Celebrate National Rural Health Day Nov. 16

National Rural Health Day Logo In 2010, the National Organization of State Offices of Rural Health (NOSORH) created National Rural Health Day as a way to applaud the ongoing efforts, contributions, and collaborations occurring in rural communities to address the unique challenges in accessing and delivering health care services.

Take Part

This year’s national events will highlight the Power of Rural. Here are a few ways to join in:

CPH and Rural Health

In the College of Public Health, three Collective Areas of Excellence — Rural Health, Comparative Effectiveness Research, and Community Engagement — inform collegiate growth and innovation in research, academics, and outreach for public health impact.

We’re proud to be home to numerous experts, centers, studies, and projects that focus on the health and well-being of rural populations. Here’s just a sample of some of our recent work:

Faculty encouraged to take part in UI’s Theme Semester on sustainability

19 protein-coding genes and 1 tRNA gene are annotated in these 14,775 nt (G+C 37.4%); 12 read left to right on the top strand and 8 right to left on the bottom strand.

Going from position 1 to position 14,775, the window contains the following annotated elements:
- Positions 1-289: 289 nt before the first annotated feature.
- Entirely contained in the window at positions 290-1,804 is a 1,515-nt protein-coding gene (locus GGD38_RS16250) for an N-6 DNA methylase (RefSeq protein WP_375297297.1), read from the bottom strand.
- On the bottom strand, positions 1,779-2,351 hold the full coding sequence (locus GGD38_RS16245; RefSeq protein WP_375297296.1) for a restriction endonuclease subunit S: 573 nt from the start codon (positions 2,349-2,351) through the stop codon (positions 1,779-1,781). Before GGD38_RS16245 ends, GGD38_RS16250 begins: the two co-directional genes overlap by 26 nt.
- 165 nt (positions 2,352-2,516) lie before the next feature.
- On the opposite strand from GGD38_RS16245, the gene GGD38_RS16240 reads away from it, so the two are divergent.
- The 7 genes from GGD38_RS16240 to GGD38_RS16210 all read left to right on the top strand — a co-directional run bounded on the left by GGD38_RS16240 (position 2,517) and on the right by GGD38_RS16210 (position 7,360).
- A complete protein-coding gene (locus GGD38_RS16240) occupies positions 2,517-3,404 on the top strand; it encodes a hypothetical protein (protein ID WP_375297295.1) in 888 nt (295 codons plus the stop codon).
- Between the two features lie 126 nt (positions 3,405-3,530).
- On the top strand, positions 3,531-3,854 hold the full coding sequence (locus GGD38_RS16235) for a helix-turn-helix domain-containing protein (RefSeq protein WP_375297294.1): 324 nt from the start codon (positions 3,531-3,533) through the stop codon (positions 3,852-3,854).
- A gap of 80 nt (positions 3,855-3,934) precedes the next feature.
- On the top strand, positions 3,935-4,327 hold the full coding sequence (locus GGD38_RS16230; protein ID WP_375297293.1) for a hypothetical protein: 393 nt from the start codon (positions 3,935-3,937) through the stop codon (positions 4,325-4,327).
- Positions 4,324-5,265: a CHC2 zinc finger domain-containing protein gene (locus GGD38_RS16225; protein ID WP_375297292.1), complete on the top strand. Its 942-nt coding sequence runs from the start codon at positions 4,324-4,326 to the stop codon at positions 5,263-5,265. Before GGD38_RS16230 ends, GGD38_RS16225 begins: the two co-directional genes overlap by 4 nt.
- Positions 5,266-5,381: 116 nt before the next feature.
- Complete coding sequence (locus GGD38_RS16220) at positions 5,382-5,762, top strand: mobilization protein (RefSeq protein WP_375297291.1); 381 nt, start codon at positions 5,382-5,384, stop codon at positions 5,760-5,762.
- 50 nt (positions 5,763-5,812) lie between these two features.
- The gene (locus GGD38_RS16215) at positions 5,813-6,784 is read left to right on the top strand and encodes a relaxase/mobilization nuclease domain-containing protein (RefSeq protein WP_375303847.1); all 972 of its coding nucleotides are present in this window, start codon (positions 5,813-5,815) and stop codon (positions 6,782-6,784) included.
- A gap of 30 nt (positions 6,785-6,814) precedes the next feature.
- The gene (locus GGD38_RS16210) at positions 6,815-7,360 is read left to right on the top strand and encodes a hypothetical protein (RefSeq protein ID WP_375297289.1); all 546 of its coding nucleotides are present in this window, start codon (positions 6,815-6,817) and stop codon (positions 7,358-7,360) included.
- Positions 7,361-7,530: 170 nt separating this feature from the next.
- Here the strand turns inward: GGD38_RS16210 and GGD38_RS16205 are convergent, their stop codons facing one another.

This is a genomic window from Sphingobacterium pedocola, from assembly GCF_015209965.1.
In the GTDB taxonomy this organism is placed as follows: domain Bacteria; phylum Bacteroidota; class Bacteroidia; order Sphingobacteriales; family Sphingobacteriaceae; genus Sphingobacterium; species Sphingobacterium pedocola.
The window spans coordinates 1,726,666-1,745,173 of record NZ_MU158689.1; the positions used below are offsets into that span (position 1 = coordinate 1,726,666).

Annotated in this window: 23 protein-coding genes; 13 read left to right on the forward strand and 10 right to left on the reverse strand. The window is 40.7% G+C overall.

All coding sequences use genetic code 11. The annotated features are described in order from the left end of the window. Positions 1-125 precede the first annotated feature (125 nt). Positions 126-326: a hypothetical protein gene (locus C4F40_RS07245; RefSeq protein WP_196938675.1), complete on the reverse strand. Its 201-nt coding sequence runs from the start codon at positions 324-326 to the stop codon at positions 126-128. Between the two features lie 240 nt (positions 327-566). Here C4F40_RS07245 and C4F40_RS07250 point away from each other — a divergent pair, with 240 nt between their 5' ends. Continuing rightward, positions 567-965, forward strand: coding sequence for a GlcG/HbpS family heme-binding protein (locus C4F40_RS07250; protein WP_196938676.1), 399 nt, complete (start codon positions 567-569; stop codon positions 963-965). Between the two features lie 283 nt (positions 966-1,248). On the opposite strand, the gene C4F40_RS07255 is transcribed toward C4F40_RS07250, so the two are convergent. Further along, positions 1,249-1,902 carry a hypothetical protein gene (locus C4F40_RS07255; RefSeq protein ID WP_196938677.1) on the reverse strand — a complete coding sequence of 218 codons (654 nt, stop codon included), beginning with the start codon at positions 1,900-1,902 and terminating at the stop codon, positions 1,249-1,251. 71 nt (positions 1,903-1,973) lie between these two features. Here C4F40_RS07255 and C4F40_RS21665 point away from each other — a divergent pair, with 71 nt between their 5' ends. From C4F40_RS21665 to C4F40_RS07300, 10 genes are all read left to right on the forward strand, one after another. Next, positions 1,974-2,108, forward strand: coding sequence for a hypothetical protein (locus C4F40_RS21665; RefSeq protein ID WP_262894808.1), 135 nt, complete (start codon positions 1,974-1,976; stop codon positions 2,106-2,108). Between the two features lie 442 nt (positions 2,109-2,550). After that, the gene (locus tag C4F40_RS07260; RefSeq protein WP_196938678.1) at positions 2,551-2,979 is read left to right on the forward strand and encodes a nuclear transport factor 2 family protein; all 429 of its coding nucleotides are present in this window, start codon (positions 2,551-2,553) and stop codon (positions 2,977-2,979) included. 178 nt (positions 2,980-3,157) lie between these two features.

The University of Iowa’s spring 2018 Theme Semester will explore sustainability — meeting our needs without compromising the ability of future generations to do the same. Sustainability is arguably the defining issue of our time. We hope to involve every faculty member on campus, and we need your help.

Here are three initial steps:

  1. Faculty Luncheon: Tuesday, Nov. 14, 12:30-2 PM, at the Office of Sustainability (1650 University Capitol Centre). Associate Professor Rachel Marie-Crane Williams will lead a discussion on how to incorporate sustainability-related content into coursework. Rachel has a joint appointment between the School of Art and Art History and Gender Women’s and Sexuality Studies. To sign up for the event, please contact David Gould at: david-gould@uiowa.edu. Space is limited, and lunch will be provided.
  2. Sustainability Teach-In: The week of Feb. 19 will be designated as a sustainability “teach-in.” Faculty are encouraged to integrate at least one activity, reading, or project into each of their spring classes. Please consider joining.
  3. Get Involved! If you’d like to be more involved in the Theme Semester, please contact David Gould; we’d love to hear from you!

We look forward to hearing from you!